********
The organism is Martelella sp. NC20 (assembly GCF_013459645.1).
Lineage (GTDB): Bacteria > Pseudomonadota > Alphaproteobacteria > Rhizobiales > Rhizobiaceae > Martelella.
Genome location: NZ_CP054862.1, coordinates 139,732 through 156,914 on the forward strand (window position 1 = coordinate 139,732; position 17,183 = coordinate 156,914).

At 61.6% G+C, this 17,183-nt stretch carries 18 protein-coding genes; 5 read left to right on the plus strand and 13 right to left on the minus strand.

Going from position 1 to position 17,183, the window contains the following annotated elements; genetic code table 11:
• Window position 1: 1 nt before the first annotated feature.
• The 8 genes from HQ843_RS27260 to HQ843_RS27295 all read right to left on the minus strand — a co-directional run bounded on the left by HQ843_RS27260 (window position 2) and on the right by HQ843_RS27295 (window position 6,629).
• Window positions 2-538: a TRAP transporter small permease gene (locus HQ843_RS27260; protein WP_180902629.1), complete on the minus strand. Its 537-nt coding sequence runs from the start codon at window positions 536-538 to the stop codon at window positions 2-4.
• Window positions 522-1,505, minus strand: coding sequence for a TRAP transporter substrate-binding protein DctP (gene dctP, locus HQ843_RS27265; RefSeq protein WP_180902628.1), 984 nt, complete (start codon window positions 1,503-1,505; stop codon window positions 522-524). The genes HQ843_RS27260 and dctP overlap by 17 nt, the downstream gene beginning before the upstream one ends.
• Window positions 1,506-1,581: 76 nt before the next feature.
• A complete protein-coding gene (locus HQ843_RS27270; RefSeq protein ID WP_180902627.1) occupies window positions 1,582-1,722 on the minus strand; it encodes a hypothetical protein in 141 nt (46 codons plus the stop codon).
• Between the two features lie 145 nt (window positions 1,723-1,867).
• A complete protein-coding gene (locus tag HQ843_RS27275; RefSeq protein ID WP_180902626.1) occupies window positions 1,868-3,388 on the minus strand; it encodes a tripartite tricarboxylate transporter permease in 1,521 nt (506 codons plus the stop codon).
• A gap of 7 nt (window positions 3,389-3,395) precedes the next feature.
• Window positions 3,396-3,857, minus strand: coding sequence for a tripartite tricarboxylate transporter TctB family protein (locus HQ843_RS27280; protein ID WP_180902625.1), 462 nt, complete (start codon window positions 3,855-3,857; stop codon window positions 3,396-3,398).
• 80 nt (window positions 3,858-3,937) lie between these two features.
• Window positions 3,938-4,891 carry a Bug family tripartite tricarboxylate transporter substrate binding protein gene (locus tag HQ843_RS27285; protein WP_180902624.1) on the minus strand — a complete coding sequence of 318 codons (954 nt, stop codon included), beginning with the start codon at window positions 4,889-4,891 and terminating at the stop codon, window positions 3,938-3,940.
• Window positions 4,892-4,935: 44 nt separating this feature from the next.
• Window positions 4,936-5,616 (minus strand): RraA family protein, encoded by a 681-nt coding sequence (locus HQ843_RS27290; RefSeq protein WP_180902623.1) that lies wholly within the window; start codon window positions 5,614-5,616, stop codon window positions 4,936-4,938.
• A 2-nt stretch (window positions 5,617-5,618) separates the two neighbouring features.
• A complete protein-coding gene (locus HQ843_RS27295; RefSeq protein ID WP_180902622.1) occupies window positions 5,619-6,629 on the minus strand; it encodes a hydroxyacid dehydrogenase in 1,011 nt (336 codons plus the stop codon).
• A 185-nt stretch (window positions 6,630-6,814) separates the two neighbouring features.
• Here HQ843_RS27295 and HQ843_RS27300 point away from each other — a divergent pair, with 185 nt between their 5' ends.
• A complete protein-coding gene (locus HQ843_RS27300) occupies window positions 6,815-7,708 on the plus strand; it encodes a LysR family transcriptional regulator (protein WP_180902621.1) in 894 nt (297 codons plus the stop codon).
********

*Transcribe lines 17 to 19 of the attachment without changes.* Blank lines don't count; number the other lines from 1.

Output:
• Window positions 3,938-4,891 carry a Bug family tripartite tricarboxylate transporter substrate binding protein gene (locus tag HQ843_RS27285; protein WP_180902624.1) on the minus strand — a complete coding sequence of 318 codons (954 nt, stop codon included), beginning with the start codon at window positions 4,889-4,891 and terminating at the stop codon, window positions 3,938-3,940.
• Window positions 4,892-4,935: 44 nt separating this feature from the next.
• Window positions 4,936-5,616 (minus strand): RraA family protein, encoded by a 681-nt coding sequence (locus HQ843_RS27290; RefSeq protein WP_180902623.1) that lies wholly within the window; start codon window positions 5,614-5,616, stop codon window positions 4,936-4,938.